Church discipline is a normal part of a healthy church. You see it presumed in much of the New Testament and clearly taught in Matthew 18, 1 Corinthians 5 & 6 and in Paul’s letters to Timothy and Titus. In Paul’s letters we see that it was the regular practice of Paul to remove people from the church who publicly proclaimed Christ but either taught things contrary to Scripture and refused to be corrected or lived contrary to scripture and refused to repent. In cases like these, where there is a significant public or private sin made known, the session comes alongside the member to help them see their sin, turn from it and be restored. If they refuse to listen or repent, the session begins a formal discipline process, warning them and pleading with them to repent and calling them to meet together with the session. If they repeatedly refuse to meet with session or to turn from their sin, the session, in accordance with, and out of obedience to Scripture, declares the member to be excommunicated. Even then, the motive is love and the hope is that by removing someone from the “communion” of the church they would repent and be restored to the Lord and his people. This is common for the elders in any PCA church.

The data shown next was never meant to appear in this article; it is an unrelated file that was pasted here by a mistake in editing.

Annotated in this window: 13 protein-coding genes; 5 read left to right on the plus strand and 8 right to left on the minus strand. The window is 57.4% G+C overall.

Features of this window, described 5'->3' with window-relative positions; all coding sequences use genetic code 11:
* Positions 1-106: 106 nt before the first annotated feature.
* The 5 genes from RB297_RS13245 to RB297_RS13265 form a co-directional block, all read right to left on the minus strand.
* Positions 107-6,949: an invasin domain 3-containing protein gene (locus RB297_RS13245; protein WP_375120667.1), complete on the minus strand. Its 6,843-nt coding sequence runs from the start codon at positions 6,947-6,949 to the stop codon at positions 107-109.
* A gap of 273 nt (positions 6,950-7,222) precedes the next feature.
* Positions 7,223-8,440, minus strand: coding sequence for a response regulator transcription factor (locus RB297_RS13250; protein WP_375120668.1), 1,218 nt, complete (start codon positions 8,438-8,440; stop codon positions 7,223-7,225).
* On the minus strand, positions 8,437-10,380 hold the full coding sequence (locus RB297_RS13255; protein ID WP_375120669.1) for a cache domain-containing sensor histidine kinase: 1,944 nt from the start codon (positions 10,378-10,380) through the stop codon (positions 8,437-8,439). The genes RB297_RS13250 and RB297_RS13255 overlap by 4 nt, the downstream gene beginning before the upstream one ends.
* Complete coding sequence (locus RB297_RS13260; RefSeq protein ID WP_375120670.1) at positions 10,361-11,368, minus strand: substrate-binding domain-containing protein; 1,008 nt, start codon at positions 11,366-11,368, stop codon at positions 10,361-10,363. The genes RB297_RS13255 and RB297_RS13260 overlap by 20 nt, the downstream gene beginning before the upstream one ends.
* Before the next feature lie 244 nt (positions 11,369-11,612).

In terms of our church in particular, the elders exercise care by being on call and by making routine calls to pray for those who live in their general area. If you join our church you will be part of a Community “Group” based on where you live and will receive a list of the elders closest to you (your Community “Team”). These are the men we urge you to reach out to for any kind of spiritual help or prayer. Our elders also exercise care by calling you to feed on God’s word in corporate worship and by encouraging you to avail yourselves of the many ways to grow spiritually here. In Acts 6, when deacons are created, they are created to help tend to physical needs so that the spiritual leadership can focus “on the Word of God and prayer.” This is the primary ministry of our elders. Once a year, the elders and deacons in your area will call the entire Community Group together to build friendships and encourage fellowship.